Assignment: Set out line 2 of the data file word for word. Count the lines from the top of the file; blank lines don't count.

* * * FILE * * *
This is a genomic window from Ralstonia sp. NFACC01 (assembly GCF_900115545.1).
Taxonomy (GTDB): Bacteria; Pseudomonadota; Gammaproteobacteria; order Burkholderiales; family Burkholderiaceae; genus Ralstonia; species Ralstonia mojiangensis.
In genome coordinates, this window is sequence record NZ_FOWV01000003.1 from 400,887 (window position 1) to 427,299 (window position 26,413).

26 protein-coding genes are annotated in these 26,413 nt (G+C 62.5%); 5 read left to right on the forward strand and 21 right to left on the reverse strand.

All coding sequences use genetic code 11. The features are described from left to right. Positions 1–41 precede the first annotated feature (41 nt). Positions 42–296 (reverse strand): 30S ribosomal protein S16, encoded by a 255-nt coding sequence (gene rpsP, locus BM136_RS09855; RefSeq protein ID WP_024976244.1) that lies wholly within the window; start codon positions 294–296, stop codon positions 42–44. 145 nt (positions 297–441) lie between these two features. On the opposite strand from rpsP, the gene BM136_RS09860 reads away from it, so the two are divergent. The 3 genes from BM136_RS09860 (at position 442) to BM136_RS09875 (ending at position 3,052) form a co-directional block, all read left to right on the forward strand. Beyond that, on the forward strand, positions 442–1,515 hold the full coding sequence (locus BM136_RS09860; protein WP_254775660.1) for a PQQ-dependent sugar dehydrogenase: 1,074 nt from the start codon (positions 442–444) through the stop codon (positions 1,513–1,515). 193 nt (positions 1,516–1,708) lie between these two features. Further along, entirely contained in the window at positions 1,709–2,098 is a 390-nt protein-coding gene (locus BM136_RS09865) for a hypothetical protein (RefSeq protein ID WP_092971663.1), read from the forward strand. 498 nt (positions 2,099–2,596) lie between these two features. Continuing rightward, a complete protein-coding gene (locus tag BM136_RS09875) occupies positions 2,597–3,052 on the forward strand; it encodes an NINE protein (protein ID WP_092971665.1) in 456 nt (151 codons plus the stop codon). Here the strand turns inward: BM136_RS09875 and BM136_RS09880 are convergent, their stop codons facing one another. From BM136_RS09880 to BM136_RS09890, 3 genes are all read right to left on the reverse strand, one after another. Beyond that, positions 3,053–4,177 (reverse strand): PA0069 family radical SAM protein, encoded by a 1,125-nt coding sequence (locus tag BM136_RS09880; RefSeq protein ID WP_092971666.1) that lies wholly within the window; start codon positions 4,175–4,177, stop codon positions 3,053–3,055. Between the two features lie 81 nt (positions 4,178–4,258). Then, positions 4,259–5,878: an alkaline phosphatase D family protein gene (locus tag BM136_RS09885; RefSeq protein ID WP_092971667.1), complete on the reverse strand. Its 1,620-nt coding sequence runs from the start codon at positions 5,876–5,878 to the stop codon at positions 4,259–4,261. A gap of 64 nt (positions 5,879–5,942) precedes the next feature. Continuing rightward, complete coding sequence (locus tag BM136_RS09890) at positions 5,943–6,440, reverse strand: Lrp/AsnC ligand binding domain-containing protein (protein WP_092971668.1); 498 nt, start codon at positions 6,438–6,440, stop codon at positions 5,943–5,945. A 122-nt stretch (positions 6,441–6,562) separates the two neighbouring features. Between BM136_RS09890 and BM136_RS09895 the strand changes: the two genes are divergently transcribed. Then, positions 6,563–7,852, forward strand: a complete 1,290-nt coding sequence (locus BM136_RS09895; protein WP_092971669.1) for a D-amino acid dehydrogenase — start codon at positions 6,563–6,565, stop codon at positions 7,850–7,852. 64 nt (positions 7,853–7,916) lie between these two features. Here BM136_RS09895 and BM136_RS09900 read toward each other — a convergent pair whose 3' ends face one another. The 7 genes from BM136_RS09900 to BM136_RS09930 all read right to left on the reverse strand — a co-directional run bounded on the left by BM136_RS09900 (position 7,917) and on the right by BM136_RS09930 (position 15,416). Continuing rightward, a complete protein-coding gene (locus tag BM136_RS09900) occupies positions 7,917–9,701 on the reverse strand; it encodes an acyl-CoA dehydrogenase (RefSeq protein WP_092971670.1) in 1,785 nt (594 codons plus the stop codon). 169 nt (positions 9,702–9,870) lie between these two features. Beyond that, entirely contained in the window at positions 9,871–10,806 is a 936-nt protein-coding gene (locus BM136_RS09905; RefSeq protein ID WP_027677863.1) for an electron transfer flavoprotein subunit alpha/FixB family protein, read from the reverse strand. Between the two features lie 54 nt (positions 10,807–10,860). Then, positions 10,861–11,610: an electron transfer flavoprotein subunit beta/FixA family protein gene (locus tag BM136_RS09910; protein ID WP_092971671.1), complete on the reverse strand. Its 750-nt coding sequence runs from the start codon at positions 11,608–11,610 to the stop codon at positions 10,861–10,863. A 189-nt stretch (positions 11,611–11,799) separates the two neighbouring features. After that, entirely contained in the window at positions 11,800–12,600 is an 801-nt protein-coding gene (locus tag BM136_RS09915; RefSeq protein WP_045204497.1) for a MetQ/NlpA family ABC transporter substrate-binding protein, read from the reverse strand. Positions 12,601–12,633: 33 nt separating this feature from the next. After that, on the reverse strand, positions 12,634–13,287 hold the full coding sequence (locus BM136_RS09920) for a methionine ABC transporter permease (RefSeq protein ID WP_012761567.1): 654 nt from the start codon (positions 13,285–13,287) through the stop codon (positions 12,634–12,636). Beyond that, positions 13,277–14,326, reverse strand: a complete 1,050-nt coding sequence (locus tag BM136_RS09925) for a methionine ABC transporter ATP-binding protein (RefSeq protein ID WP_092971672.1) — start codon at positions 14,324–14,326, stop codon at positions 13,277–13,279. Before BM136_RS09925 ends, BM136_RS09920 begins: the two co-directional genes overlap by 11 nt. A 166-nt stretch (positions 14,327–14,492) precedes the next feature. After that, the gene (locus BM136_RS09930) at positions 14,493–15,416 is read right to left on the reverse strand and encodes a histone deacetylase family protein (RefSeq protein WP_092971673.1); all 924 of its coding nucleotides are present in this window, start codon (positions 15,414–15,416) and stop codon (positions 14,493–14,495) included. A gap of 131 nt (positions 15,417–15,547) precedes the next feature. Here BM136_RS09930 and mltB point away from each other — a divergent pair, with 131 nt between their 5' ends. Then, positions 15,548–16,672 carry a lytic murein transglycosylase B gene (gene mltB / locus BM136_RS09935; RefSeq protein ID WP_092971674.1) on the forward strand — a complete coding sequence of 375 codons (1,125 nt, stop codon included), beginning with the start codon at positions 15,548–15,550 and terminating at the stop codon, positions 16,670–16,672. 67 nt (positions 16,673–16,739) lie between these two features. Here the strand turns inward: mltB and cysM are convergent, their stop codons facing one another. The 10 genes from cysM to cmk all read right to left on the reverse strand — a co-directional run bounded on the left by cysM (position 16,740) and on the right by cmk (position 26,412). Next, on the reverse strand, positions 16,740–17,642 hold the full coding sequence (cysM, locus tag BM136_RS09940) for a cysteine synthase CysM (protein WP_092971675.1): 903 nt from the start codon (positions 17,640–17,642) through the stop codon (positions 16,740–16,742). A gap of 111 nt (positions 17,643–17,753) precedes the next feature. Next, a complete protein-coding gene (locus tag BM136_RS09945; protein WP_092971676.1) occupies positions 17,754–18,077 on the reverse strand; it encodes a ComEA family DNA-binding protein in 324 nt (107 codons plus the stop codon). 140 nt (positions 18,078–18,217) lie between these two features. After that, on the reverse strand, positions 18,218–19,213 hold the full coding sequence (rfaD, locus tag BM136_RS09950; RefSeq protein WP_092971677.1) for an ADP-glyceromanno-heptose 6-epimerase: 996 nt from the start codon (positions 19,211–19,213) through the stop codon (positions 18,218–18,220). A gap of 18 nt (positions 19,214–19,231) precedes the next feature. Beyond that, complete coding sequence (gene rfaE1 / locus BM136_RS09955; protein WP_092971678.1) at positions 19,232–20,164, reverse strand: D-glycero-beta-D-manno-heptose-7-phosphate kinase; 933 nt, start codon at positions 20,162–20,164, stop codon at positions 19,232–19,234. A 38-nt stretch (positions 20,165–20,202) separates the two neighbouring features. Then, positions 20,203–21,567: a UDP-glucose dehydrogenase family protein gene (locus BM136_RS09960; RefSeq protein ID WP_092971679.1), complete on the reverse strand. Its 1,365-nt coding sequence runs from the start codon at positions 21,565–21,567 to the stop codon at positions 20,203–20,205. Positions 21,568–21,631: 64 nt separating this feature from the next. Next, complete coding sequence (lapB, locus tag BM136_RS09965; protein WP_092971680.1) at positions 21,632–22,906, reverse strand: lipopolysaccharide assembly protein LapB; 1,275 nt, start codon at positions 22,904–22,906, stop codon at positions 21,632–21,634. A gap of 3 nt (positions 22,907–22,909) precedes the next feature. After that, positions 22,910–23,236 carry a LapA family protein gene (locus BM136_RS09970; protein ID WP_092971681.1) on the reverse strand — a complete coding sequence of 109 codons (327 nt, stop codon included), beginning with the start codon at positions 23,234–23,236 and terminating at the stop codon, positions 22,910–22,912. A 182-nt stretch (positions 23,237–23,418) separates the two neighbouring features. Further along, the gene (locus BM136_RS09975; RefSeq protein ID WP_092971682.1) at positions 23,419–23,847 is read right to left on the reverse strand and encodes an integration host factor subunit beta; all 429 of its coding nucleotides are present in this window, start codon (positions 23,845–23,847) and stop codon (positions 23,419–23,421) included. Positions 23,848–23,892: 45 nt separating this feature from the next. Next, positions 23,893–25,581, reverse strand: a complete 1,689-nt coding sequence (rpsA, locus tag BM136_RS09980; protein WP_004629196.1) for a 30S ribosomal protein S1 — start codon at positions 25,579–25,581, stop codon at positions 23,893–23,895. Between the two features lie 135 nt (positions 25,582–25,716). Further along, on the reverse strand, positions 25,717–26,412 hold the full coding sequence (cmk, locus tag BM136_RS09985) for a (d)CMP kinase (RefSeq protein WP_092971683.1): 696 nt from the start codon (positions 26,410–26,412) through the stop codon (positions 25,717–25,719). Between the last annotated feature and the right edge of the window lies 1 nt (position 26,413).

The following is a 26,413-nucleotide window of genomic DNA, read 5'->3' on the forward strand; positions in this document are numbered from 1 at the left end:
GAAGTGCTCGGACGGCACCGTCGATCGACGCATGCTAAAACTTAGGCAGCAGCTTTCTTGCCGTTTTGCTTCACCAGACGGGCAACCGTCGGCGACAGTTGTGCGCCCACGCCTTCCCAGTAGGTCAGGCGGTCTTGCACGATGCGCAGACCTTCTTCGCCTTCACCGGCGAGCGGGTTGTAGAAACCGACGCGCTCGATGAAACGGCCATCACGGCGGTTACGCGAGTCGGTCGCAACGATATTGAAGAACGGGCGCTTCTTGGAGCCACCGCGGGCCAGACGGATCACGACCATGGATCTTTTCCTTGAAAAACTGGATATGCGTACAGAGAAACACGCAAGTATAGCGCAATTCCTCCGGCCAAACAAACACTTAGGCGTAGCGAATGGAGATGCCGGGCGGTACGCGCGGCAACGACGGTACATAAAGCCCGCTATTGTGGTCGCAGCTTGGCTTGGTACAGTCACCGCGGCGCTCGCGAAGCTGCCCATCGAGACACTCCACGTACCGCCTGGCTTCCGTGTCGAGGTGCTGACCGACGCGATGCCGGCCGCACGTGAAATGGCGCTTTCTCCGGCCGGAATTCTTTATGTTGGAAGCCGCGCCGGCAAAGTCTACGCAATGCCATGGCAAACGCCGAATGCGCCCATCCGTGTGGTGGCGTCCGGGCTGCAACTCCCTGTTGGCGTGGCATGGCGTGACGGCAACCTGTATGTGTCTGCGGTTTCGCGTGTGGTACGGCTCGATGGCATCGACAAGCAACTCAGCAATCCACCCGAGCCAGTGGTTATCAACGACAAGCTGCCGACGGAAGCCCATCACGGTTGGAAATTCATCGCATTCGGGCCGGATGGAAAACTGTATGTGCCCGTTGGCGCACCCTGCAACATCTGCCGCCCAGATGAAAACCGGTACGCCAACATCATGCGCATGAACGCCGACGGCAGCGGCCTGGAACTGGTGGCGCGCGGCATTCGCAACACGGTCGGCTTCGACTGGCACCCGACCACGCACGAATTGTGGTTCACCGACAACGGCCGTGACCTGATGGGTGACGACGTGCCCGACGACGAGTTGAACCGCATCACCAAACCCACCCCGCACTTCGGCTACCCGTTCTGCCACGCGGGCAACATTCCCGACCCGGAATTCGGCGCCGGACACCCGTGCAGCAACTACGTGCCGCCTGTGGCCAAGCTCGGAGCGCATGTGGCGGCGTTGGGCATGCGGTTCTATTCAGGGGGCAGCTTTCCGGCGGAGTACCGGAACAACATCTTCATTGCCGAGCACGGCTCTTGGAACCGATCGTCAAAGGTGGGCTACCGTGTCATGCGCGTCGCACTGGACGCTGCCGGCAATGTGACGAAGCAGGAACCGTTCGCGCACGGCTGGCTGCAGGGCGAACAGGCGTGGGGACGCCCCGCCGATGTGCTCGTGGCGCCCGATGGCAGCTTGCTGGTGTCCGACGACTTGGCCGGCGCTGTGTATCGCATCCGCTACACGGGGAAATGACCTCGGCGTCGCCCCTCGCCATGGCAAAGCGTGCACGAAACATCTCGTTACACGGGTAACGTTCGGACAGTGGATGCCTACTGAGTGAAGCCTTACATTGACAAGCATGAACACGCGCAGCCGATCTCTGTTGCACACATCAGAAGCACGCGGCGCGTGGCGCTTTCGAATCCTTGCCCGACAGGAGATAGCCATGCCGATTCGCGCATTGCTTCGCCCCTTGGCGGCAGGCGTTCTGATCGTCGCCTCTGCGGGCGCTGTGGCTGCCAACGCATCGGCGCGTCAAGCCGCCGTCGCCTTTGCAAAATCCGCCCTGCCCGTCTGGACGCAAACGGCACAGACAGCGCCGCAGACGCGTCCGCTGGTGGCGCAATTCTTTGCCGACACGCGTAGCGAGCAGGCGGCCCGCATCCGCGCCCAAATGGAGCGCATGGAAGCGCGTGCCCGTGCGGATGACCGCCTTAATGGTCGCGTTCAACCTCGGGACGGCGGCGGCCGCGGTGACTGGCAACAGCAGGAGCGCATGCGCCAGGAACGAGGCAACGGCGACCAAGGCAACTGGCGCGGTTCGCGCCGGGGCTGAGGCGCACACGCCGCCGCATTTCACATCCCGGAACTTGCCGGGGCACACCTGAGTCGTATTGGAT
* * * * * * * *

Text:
Taxonomy (GTDB): Bacteria; Pseudomonadota; Gammaproteobacteria; order Burkholderiales; family Burkholderiaceae; genus Ralstonia; species Ralstonia mojiangensis.